Chris Coleman is a manager who divides opinion. In one camp stand the antis, convinced that his record and methods fall below that expected of an international leader. In the other the realists, who measure his two-year stint against the context of player availability and the awful circumstances in which he was appointed to the post.
Whichever one you lie in one thing is for certain, he is the man who will lead Wales in their bid to qualify for Euro 2016. Having signed a two-year contract extension with the FAW he now faces the international managers’ most difficult adversary, time.
Barring any changes, last month’s friendly with Finland was the last time he will have his squad together until their next scheduled camp in March 2014. Not ideal then that the lasting memory of Welsh international football is a late equaliser in a game that Wales should really have won. That is the thought on which he must dwell.
Whether it passes quickly or not, the next four months will be time to reflect on a turbulent two years in charge of the national team.
Since taking charge in 2012 following the death of his close friend Gary Speed, Coleman faced the unenviable task of balancing the expectations of a Welsh footballing public buoyed by the apparent sea-change in Welsh football under Speed, with the reality of playing both football manager and father-figure to a young group of players rocked by the passing of their leader and friend.
The resulting dip in form and points led to Wales finding themselves in yet another failed campaign and, as the clock ticked down on his contract, pressure mounted from both outside and inside Welsh football to look to a future beyond Coleman.
But after disappointing defeats in Serbia and Macedonia, a ray of light beckoned the end of the campaign. A hard-fought win over Macedonia in Cardiff and a point against a marauding Belgium showed enough to convince both Coleman, and his employers that more is to come.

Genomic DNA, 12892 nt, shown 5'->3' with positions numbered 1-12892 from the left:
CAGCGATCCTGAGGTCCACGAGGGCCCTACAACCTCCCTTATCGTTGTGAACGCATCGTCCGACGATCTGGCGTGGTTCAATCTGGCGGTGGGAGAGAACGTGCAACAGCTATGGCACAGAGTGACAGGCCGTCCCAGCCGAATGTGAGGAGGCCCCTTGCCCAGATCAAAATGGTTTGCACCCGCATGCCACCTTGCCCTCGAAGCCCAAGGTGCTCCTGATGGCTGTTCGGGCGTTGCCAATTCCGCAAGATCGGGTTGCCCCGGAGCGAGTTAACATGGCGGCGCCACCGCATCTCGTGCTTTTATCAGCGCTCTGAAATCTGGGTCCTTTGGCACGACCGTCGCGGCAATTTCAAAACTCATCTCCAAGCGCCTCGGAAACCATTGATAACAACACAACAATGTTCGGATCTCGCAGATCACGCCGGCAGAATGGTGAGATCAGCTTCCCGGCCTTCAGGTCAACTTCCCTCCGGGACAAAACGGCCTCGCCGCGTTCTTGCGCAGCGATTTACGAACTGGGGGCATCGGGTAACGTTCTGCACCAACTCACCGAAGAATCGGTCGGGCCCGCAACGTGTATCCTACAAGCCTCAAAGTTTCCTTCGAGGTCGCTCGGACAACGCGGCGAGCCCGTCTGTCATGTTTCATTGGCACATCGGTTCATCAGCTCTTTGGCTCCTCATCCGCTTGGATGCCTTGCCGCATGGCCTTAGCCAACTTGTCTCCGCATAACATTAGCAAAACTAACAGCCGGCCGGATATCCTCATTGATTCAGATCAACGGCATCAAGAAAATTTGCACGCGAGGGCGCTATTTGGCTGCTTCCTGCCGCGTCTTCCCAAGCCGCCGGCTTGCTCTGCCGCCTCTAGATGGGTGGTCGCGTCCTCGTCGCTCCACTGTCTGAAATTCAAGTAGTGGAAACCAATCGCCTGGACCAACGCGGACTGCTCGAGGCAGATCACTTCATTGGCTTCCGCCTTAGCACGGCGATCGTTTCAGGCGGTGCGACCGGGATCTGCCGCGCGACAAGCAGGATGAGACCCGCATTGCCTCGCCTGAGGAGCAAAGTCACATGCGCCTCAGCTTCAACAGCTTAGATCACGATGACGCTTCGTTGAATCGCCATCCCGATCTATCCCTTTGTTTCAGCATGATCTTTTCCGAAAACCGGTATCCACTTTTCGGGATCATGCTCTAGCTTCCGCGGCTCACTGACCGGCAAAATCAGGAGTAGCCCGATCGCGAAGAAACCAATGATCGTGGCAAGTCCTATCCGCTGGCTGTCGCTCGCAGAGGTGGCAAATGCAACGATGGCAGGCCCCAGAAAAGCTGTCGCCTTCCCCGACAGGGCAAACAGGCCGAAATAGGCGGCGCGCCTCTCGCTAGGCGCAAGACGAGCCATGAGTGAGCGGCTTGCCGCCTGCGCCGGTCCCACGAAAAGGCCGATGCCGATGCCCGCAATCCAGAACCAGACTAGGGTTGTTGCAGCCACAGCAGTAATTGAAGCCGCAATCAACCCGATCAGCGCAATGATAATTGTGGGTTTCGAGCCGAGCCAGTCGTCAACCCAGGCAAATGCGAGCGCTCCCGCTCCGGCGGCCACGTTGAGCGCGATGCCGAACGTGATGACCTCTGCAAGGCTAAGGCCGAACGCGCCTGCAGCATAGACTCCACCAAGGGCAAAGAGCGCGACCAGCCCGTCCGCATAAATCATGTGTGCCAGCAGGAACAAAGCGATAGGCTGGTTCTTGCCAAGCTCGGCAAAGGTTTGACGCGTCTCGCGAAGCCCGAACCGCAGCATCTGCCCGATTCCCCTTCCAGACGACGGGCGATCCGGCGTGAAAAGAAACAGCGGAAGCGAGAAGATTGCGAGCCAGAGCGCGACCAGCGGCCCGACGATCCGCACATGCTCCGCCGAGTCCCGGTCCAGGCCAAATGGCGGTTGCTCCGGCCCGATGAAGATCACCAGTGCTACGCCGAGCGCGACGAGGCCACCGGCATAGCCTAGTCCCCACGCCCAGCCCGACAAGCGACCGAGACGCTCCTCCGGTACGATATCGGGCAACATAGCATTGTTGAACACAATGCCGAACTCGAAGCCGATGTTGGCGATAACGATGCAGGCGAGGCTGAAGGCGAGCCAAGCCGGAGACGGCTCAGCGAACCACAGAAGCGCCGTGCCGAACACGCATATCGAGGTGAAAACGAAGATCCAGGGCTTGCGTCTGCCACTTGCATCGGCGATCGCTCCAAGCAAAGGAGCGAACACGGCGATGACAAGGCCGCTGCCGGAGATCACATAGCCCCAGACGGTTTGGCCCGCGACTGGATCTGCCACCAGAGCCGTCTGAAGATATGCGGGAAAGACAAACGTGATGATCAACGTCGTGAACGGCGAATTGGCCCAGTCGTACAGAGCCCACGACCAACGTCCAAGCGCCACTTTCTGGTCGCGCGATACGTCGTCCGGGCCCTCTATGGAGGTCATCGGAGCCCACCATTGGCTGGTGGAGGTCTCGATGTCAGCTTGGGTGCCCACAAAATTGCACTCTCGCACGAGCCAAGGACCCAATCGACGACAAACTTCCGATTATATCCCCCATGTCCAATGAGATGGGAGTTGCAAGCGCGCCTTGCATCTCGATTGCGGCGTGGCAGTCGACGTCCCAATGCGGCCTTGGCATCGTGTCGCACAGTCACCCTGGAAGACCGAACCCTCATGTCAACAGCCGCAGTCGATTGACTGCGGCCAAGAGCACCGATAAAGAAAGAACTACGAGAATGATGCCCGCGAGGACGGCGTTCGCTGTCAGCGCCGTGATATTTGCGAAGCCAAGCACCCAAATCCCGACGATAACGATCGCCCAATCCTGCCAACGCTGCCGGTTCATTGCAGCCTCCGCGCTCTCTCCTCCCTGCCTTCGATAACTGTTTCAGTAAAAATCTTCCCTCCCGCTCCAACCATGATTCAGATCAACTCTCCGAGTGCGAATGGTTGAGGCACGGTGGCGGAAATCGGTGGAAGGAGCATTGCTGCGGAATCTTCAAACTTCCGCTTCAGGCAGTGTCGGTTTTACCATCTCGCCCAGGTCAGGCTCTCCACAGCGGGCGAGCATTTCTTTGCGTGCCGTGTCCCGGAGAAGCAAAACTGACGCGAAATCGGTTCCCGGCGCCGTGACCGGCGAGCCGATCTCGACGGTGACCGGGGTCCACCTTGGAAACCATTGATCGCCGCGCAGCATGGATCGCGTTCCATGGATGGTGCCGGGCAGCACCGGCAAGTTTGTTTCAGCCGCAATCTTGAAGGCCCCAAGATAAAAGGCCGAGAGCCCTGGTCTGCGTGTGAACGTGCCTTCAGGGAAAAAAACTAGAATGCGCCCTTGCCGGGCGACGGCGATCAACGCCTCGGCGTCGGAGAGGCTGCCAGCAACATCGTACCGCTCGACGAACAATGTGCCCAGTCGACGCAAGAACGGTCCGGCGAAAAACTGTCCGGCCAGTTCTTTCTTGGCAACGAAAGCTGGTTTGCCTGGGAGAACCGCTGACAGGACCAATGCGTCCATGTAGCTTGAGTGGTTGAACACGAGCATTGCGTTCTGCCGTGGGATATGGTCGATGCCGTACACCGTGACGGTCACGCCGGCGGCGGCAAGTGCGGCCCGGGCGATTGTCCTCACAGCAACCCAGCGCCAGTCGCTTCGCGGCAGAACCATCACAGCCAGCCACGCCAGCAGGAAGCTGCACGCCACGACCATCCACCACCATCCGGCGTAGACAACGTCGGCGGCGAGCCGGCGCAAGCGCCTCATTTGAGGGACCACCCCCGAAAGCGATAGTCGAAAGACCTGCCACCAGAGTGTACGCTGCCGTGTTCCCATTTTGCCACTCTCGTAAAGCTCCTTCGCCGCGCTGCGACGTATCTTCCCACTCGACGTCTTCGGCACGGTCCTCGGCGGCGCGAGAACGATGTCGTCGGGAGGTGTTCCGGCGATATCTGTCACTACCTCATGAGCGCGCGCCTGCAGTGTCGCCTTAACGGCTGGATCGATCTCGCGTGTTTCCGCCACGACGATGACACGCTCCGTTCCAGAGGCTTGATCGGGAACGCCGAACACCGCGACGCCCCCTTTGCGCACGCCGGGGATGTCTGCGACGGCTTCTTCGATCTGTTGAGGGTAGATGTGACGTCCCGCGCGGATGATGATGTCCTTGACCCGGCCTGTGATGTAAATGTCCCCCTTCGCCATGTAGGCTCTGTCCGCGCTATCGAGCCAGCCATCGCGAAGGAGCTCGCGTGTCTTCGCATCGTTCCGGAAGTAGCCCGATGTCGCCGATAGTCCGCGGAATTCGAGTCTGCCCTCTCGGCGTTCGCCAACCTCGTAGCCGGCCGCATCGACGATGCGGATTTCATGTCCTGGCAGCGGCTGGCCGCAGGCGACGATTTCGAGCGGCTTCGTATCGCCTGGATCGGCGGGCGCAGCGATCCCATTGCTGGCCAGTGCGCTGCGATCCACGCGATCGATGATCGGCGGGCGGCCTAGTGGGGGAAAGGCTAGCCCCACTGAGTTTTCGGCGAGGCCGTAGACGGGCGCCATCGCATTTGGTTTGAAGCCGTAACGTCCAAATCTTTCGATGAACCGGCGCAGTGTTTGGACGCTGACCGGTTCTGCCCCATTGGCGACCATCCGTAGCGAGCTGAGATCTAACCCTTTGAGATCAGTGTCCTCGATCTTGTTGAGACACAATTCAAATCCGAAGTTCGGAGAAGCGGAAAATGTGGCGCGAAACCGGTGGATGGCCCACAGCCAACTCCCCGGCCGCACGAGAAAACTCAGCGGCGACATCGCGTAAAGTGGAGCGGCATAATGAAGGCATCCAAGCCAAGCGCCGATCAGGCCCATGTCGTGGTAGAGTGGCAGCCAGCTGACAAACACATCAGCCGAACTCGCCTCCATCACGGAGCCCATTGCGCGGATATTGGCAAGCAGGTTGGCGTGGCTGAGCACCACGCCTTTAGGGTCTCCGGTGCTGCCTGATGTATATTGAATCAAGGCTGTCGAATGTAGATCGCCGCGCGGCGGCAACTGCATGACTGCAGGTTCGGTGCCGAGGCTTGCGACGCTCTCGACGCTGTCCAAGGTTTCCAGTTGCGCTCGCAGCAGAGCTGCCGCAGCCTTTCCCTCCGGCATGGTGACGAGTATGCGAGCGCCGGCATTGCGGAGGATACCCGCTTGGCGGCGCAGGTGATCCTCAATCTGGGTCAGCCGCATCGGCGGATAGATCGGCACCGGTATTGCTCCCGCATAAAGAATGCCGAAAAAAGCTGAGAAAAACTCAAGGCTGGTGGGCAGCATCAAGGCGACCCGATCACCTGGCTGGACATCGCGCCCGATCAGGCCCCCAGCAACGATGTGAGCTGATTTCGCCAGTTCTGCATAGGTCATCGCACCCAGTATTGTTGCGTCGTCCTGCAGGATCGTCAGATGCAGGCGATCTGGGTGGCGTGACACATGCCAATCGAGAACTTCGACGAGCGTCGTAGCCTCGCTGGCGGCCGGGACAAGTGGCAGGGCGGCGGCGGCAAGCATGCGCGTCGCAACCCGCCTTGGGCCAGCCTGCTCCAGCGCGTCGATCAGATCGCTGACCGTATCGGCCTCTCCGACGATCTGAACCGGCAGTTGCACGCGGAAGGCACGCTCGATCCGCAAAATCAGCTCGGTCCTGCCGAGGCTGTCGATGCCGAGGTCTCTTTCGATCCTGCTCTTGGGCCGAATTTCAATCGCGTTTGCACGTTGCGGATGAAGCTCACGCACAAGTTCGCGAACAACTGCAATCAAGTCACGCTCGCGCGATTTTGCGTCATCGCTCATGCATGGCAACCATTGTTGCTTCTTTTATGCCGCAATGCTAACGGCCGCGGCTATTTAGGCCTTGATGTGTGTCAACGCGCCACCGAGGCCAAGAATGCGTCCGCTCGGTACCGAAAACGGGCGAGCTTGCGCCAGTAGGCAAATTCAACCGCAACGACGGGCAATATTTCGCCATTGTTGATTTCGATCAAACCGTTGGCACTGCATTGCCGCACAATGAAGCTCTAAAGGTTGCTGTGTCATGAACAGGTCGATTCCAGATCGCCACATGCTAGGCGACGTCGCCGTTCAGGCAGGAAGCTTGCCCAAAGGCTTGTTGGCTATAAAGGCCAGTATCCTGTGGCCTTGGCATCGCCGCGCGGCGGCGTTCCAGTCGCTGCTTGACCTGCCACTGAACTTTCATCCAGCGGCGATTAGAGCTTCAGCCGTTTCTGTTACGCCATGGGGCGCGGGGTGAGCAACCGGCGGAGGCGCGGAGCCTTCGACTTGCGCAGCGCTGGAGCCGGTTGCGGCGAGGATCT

Wales now have big hitters of their own though.
In Gareth Bale and Aaron Ramsey Coleman has at his disposal two of world football’s finest talents – talents that any side would welcome to their ranks.
As he has pointed out time and time again though it is not the strongest players that will define Wales fortunes, but the weakest. It is therefore inevitable that the next four months will see much of the former Swansea and Fulham player’s focus fall on the development of Wales youngest talents.
Having blooded players as young as 16 year old Liverpool midfielder Harry Wilson during the last campaign the foundations have already be laid but it is a challenge that Coleman believes goes far deeper with the national side now acting as part of players’ development as clubs focus more and more on foreign imports.
Whether young or old one of the greatest tests for Coleman will be simply getting his best players on the same pitch at once, something he is yet to do during his time in charge.
Two years in though and the path ahead is clear. No inheritance of another man’s project, no more deficits to make up before he has begun.
When they meet back in March it will be Chris Coleman’s squad and Chris Coleman’s campaign.